"You know what? I think the stocks of these two companies could reverse and go higher after a couple of days of selling," the "Mad Money" host said. "It has to do with the way they handle their conference calls after they report their earnings, and how they approach their investor bases and make their promises."
Cramer began with Tesla. The automaker posted a larger-than-expected loss in the third quarter due to production problems with its Model 3 sedan.
Elon Musk, Tesla's outspoken CEO, tried to mitigate analysts' concerns on the conference call, acknowledging the production issues but saying that, once they're fixed, Tesla could become a production machine with the highest profitability in the industry.
The Street responded in kind, sending shares of Tesla down nearly 10 percent on Wednesday. But individual investors could respond differently, Cramer said.
"There's a retail investor cohort who actually cares about different things," Cramer said. "You gotta have faith, and individual investors, they've got just that when it comes to the stock of Tesla. They believe in Tesla, which is why they'll soon come in to buy the stock because they love the car and they don't care about things like profit or gross margins or earnings per share."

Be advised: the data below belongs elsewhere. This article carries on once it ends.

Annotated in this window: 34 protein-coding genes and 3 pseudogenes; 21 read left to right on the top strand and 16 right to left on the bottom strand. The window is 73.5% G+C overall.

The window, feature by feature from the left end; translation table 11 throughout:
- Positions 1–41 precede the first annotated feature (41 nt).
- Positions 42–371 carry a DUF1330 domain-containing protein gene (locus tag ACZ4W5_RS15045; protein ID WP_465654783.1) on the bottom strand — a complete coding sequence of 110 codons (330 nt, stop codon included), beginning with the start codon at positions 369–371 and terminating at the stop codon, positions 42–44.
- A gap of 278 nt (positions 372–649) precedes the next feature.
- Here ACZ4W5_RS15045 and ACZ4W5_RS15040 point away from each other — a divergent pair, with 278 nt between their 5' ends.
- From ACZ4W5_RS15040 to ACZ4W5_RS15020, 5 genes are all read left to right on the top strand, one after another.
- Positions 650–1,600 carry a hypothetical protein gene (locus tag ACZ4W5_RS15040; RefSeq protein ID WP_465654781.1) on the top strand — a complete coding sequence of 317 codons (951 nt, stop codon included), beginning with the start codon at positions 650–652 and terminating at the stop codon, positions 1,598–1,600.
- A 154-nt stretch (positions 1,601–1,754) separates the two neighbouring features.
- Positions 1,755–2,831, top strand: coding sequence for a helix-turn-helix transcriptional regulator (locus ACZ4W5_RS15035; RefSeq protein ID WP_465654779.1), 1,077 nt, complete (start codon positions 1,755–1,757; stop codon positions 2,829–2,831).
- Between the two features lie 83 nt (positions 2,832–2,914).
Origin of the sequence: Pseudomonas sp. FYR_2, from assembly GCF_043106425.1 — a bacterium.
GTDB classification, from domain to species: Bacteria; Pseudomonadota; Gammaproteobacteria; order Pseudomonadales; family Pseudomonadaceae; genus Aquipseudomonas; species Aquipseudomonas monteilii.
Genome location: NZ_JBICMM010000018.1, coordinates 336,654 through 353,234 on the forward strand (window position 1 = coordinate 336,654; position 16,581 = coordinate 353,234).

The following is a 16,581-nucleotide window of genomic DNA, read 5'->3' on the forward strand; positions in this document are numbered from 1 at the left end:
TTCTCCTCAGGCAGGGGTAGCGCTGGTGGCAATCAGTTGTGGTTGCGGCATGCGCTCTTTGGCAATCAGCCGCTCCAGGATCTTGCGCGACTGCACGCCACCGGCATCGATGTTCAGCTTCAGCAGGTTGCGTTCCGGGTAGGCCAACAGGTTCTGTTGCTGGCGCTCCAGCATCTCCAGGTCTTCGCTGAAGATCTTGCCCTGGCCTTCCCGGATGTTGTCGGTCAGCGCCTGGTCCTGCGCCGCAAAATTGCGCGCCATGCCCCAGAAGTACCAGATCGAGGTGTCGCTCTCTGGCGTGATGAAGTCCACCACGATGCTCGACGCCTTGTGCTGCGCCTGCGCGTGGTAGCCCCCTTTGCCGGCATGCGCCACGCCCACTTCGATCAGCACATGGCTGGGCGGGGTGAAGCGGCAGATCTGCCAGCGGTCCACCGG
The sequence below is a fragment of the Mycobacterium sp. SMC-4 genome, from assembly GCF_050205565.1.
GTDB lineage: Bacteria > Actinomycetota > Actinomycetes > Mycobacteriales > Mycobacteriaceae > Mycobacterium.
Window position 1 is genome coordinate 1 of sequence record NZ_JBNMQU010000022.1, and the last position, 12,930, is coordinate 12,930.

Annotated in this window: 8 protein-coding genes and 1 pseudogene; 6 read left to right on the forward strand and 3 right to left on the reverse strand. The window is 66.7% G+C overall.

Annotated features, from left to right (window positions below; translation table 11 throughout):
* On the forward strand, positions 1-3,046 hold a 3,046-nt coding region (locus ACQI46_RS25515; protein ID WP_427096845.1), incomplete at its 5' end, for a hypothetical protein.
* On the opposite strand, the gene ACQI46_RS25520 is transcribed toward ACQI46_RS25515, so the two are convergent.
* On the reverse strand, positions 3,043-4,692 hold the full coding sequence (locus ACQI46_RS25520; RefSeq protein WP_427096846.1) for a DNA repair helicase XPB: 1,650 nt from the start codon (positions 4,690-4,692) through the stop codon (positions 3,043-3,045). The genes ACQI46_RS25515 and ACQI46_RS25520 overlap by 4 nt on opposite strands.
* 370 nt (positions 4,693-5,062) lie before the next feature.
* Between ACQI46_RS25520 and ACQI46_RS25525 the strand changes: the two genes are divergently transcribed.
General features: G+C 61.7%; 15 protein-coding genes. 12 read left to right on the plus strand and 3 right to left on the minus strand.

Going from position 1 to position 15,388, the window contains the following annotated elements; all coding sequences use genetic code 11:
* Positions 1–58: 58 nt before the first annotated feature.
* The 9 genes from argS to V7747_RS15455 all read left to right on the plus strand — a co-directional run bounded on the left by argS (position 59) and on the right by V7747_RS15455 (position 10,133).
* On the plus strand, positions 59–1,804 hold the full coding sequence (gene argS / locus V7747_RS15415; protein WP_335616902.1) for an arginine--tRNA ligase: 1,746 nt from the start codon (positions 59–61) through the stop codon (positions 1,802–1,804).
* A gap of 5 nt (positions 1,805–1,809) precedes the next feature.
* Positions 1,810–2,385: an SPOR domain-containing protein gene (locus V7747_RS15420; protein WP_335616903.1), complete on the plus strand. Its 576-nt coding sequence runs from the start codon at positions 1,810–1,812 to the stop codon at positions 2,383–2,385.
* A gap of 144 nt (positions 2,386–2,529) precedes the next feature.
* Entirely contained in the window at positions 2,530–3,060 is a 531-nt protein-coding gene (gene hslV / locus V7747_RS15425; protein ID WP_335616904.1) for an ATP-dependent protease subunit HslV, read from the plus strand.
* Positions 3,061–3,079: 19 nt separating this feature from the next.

Musk's followers tend to forgive his over-promising and under-delivering, even if the analysts who cover Tesla don't. Cramer said that he could see Tesla's stock withstanding another round of financing on the faith of its fans.
Facebook's third-quarter earnings report beat analyst estimates, but the company's situation is different, Cramer said.
The social media giant's management tends to under-promise on conference calls, like in 2016 when they said they expected Facebook's ad revenue growth rate to "come down meaningfully."
After this quarter, shares of Facebook fell on the company's statements that countering bad actors like Russian hackers on its platform will significantly impact profitability.
"Facebook's stock was up 4 [basis] points before [CEO Mark] Zuckerberg said that and added, 'protecting our community is more important than maximizing our profits,'" Cramer said. "I think this comment's just like the ad slowdown comment. It's done to temper expectations as well as make it clear to Congress that Facebook's good actors."
So, even as neither conference call inspired much near-term confidence, Cramer pointed to the statistics: Tesla's stock is up 50 percent for 2017 and Facebook's stock is up 58 percent.
"They both have their narratives, one hopelessly upbeat, the other ridiculously downbeat, and both work longer term even with the short-term pressure they're under," the "Mad Money" host said. "Two different strategies, same stock results a few weeks later, as the stocks first go lower and then climb right back up again."